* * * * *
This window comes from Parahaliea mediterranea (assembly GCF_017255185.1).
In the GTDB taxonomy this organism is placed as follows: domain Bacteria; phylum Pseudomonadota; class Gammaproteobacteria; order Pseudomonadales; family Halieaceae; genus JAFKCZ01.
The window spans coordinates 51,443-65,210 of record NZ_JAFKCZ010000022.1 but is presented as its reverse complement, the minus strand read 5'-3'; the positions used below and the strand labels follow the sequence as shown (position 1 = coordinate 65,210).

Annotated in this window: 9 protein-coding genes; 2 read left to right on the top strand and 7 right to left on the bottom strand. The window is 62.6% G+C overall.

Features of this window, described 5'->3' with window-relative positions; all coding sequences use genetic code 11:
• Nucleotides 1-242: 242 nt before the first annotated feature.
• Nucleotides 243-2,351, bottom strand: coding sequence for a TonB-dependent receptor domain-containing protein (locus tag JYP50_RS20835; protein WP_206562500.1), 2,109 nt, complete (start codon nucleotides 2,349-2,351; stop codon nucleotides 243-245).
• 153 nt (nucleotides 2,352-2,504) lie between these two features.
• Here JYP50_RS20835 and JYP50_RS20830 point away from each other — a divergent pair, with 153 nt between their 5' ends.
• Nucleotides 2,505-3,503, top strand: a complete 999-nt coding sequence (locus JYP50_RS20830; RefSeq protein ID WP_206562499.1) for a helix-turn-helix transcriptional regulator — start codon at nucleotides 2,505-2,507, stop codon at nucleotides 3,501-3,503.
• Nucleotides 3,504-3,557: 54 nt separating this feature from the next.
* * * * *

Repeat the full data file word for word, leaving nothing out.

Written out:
This window comes from Parahaliea mediterranea (assembly GCF_017255185.1).
In the GTDB taxonomy this organism is placed as follows: domain Bacteria; phylum Pseudomonadota; class Gammaproteobacteria; order Pseudomonadales; family Halieaceae; genus JAFKCZ01.
The window spans coordinates 51,443-65,210 of record NZ_JAFKCZ010000022.1 but is presented as its reverse complement, the minus strand read 5'-3'; the positions used below and the strand labels follow the sequence as shown (position 1 = coordinate 65,210).

Annotated in this window: 9 protein-coding genes; 2 read left to right on the top strand and 7 right to left on the bottom strand. The window is 62.6% G+C overall.

Features of this window, described 5'->3' with window-relative positions; all coding sequences use genetic code 11:
• Nucleotides 1-242: 242 nt before the first annotated feature.
• Nucleotides 243-2,351, bottom strand: coding sequence for a TonB-dependent receptor domain-containing protein (locus tag JYP50_RS20835; protein WP_206562500.1), 2,109 nt, complete (start codon nucleotides 2,349-2,351; stop codon nucleotides 243-245).
• 153 nt (nucleotides 2,352-2,504) lie between these two features.
• Here JYP50_RS20835 and JYP50_RS20830 point away from each other — a divergent pair, with 153 nt between their 5' ends.
• Nucleotides 2,505-3,503, top strand: a complete 999-nt coding sequence (locus JYP50_RS20830; RefSeq protein ID WP_206562499.1) for a helix-turn-helix transcriptional regulator — start codon at nucleotides 2,505-2,507, stop codon at nucleotides 3,501-3,503.
• Nucleotides 3,504-3,557: 54 nt separating this feature from the next.